A message from our Founder

As we come to the close of another year, we'd like to take the time to thank you all for your continued support of our little venture.

We set out to create products that infuse minimalist design with exceptional utility,  and a company that holds social responsibility at the core of who we are. We have had some wonderful feedback and thoughts shared by our customers, and most importantly, they have made clear what they value most in our business.

As such, we are taking a little break over the next few months to revisit this idea and to refine it further to better suit our customers' needs. We think you're going to be happy with what we come back with.

Stay tuned and happy holidays to one and all.



Inner Voice

"It is not easy being green", so once said a wise frog (Kermit for those too young to get that reference).

To be different (and yes, ecologically sensitive) is not an easy thing to do. But when has anything worthwhile been easy?

To fight the good fight is not about convincing others that we are following the right path, but simply to be able to answer your own conscience. There is no more powerful motivator when you allow your inner voice to be full-throated. The calm and certitude that comes from following that quiet voice is worth the effort.


As we wind down the Thanksgiving holiday weekend in the US, and gear up for 4 weeks of holiday spirit, I'd like to take a moment to convey my gratitude to you, dear reader.

Thank you

For taking the time to read this blog, to spend your time connecting with me over hazy, but heartfelt thoughts.

For supporting this young business. I am infinitely grateful for every single person who has helped in ways great and small to get to this stage in my journey. It is far from over, but I am reminded everyday of achievements that have occurred only through the willing help of others

For my friends and family, all my interactions, both good and bad, have shaped me and have made me what I am. Quite literally, I wouldn't be who I am without you.

For my life, when I pause my mad daily rush for a moment, I am overwhelmed with everything that I have. It is impossible for me not to acknowledge the positives in my life and I am reminded of how frivolous most of my daily concerns are.

I came across this haiku recently which sums up my thoughts much more eloquently than I can:

Thank you seems so small
A multitude of blessings
Shower us daily...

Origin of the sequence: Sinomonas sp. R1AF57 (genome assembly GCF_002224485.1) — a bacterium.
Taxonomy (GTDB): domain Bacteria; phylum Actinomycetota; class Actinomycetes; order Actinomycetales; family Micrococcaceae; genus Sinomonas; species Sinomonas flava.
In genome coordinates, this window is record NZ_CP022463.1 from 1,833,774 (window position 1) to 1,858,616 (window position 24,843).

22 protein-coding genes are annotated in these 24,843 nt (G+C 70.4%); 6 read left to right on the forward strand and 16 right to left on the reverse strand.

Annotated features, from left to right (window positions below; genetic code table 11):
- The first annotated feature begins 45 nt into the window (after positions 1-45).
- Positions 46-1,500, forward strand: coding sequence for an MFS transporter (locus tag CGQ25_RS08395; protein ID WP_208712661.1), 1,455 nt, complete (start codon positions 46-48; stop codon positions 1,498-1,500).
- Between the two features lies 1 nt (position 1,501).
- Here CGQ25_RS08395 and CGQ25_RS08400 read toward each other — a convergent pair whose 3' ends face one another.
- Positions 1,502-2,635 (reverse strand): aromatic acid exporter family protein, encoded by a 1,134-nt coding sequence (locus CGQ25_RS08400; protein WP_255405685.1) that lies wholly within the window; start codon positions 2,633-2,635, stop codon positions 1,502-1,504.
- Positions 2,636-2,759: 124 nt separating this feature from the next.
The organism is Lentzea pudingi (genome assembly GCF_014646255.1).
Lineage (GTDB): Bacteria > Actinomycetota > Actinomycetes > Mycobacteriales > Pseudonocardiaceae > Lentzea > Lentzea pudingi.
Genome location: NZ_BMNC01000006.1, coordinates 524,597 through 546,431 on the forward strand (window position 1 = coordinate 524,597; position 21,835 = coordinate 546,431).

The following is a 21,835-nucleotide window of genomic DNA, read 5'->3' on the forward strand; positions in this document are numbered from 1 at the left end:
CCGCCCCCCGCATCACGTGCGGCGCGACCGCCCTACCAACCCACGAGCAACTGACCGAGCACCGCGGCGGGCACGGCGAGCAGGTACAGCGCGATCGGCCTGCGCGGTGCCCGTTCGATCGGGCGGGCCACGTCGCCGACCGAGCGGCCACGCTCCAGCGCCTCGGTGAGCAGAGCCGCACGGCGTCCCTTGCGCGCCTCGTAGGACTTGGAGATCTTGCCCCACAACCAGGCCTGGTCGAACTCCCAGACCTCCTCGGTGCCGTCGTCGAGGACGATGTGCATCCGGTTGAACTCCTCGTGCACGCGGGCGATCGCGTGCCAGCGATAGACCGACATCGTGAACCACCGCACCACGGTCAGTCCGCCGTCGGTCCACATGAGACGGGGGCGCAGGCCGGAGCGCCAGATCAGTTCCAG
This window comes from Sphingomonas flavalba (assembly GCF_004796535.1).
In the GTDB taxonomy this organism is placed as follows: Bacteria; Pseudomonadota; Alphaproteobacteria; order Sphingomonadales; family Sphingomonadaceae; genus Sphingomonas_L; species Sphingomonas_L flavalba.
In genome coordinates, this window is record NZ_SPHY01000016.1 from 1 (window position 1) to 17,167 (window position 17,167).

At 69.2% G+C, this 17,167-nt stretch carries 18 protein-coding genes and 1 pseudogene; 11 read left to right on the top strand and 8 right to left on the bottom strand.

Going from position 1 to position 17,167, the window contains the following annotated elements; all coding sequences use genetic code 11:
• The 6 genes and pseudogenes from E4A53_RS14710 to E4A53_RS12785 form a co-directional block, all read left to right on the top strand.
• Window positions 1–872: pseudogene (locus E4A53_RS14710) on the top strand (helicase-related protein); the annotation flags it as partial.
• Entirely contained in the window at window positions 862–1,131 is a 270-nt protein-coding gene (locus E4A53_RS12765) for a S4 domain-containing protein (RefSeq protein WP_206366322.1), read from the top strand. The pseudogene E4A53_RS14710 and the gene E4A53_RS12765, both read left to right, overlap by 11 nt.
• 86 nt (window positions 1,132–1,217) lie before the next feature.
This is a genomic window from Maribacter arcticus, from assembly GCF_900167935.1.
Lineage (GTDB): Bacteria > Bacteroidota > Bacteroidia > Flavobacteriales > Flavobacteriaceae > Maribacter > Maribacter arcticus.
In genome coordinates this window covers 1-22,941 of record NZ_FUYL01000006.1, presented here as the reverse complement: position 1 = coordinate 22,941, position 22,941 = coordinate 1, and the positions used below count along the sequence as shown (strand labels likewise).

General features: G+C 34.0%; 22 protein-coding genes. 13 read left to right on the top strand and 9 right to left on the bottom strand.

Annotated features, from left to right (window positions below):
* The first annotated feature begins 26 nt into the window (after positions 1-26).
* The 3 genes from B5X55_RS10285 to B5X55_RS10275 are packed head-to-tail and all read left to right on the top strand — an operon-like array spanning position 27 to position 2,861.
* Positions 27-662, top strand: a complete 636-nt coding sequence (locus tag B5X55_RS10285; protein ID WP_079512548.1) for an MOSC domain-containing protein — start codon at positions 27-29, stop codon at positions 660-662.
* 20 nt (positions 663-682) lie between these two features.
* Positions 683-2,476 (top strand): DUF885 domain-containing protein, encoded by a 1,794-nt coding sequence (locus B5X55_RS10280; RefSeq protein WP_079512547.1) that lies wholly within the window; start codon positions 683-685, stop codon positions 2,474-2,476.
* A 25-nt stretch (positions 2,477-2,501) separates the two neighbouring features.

Letting go

As summer draws to a close and school comes back into session around the country, I can't help but be wistful. For lazy summer mornings, fireflies and laying on a lush lawn. Sooner than later (although I admit, with a 80 degree day and high humidity in Pittsburgh today, Fall seems eons away), the season will change, jackets and scarves will reappear and we all will have gotten a little older.

And this is what I wanted question: why is it so hard to let go of the past? 

The seasons come and go. As we go through the day, we have our moments of elation and of sorrow, but to look back at a period in time, we willfully choose to view the past through rose-colored glasses. That wonderful summer vacation in Cancun, with the warm waters of the Gulf and white sand beaches? We forget about the lost luggage and missed flights. 

This is not to say that we should be miserable. What I am suggesting is that to look on the past without clarity is to do disservice to the life we live now. I will miss the summer, but if recollecting those warm nights makes me unhappy with my lot in life during a frigid January, is it really helpful? Similarly, if I forget the bane of mosquitoes that summer invariably entails, would my eagerness for the next summer turn into disappointment when the ensuing cloud of bloodsuckers descends?

Eastern philosophy places a tremendous emphasis on living in the moment. Being fully alive to your current experience. The discipline of meditation is to let your mind refocus on the now, and what this really does is 2 fold: it helps you let go of the past, and it makes you aware of the beauty of your current experience. 

Peace and gratitude. Two concepts emphasized heavily in Eastern thought are not attained, they are experienced. And they are experiences worth working for.

As Jon Stewart would say, enjoy your moment of zen.

Minimalist tips for the Business Pro

How to streamline (a woman's) business travel

Many of us have, at one time or another, had to travel for work. And as you will attest, packing  is quite different as a business traveler vs. a personal / vacation traveler. In my early days in management consulting, I envied the polished ease of the many business travelers who crowded the fast security lanes at O'Hare on early Monday mornings. Several years of business travel later, I bring you tips that I learnt along the way to becoming a more efficient traveler:

1. Do not carry more than a week's worth of clothes - find laundry facilities for anything longer

2. Pack as many versatile one-piece items as you can, particularly dresses that can change with a jacket or accessories

3. Always take layers (even in warm climates) - they come in handy in cold offices or airplane cabins

4. Keep a pair of flats & running shoes to have a break from your heels (as well as no excuse not to work out)

5. Pack a pair of jeans to dress down a twin-set / tailored shirt for a work outing

6. Plan your accessories to add versatility to your wardrobe

7. Roll your clothes up - they take up less room than being folded flat

8. Take as many wrinkle-free options / low-maintenance fabrics as you can